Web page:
Provisional figures show Liverpool has made improvements in primary school standards over the last two years and is continuing to narrow the gap with the national average.
Interim test and teacher assessment figures for 2018 released by the Department of Education show that at Key Stage 2, the percentage of Year 6 children in the city meeting the required standard in reading has gone up from 69% to 72% (75%), while one in four pupils locally now get the highest grade. The city has closed the gap with the national average by one percent.
In writing, the percentage of children meeting the required standard has improved from 71 to 74 (78), and those performing best have gone up from 11% to 18%. The city has closed the gap with the national average by one percent, however this set of figures are not directly comparable to last year because of changes to the framework.
Last year’s improvement in maths has been maintained and remains at 73% (76%), and there has been an increase in those getting the highest score, which now stands at 22%. The city has closed the gap with the national average by one percent.
The overall figure for reading, writing and maths combined is up three percentage points from 58% to 61%, compared to 64% nationally, but is not directly comparable with last year because of the changes in the writing framework. Those getting the highest score is up from 4% to 9%.
At Key Stage 1, the percentage of Year 2 children meeting the required standard in reading is up from 67 to 70, in writing it has rocketed from 57% to 65% and in maths the improvement has been from 67% to 72%.
There has also been an improvement in the number of early years children who have reached a ‘good level of development’ – it is now up to 66 percent against 62% last year and compared with 71% nationally. It means Liverpool has halved the gap with the national average since 2016.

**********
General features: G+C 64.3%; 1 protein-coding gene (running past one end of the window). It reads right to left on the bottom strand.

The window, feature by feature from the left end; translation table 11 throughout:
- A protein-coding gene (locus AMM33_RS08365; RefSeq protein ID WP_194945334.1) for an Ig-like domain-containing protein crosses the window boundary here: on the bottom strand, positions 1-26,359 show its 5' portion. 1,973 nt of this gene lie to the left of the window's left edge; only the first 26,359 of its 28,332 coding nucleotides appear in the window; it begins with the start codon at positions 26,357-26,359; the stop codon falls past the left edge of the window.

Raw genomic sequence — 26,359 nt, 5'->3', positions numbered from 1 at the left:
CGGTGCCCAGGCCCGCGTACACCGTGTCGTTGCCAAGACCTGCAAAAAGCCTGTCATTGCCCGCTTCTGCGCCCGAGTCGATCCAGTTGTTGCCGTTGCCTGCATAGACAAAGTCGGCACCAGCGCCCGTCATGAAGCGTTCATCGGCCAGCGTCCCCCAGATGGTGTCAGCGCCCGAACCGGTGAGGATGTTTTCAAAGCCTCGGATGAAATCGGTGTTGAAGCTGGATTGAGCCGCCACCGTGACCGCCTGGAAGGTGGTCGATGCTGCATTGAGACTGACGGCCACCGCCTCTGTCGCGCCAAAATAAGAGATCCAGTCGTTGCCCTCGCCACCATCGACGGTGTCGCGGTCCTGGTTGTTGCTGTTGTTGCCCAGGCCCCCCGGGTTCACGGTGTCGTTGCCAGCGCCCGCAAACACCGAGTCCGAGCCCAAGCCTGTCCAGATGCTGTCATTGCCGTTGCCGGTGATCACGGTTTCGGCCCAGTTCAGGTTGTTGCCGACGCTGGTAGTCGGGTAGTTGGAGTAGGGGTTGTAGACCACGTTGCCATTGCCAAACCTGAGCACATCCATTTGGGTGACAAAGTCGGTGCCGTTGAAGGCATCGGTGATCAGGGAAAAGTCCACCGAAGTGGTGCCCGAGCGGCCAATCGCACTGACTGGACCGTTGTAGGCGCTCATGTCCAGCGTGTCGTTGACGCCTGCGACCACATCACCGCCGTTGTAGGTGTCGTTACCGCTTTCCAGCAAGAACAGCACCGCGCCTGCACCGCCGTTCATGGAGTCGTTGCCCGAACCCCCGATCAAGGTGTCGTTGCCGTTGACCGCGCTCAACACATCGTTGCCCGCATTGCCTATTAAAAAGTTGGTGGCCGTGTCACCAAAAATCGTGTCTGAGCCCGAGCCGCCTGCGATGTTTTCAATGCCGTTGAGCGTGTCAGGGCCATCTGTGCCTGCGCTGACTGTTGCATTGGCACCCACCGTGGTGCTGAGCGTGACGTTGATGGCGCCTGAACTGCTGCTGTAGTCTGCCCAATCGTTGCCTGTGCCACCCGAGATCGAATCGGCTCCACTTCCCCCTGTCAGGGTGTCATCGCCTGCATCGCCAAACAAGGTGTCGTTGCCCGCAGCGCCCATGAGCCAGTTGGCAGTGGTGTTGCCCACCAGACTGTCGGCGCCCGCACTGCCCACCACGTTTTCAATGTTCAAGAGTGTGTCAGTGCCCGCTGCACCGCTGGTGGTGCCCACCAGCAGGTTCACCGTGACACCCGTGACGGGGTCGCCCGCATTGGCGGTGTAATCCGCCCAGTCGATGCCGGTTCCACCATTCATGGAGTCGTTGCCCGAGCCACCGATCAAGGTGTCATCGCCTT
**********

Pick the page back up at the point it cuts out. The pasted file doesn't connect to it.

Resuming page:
Councillor Barbara Murray, cabinet member for education, said: “First and foremost, congratulations has to go to children, teachers and parents on these results which are the result of a tremendous amount of hard work.
“We all have a shared ambition to make sure all of our children get the best possible start to their education, and I think the latest results reflect our determination to get their school life off to a flying start.
“However we are absolutely not complacent, and recognise that there is still more work to do in supporting our young people to achieve their potential.”
One school that has had huge success over the last year is St Cecilia’s Infants in Tuebrook which has increased the percentage of children reaching the required standard for reading, writing and maths at Key Stage 1 from 47% to 62% over the last year, meaning it is now just three percent short of the national average.
In early years, School Improvement Liverpool has been working closely with schools and nurseries to drive up the number of children reaching a good level of development. This has included targeting 23 schools with intensive support; help with improving literacy and bringing early years teachers from different schools together to showcase best practice.
Work has also taken place with nurseries to make sure children start school ready to learn phonics.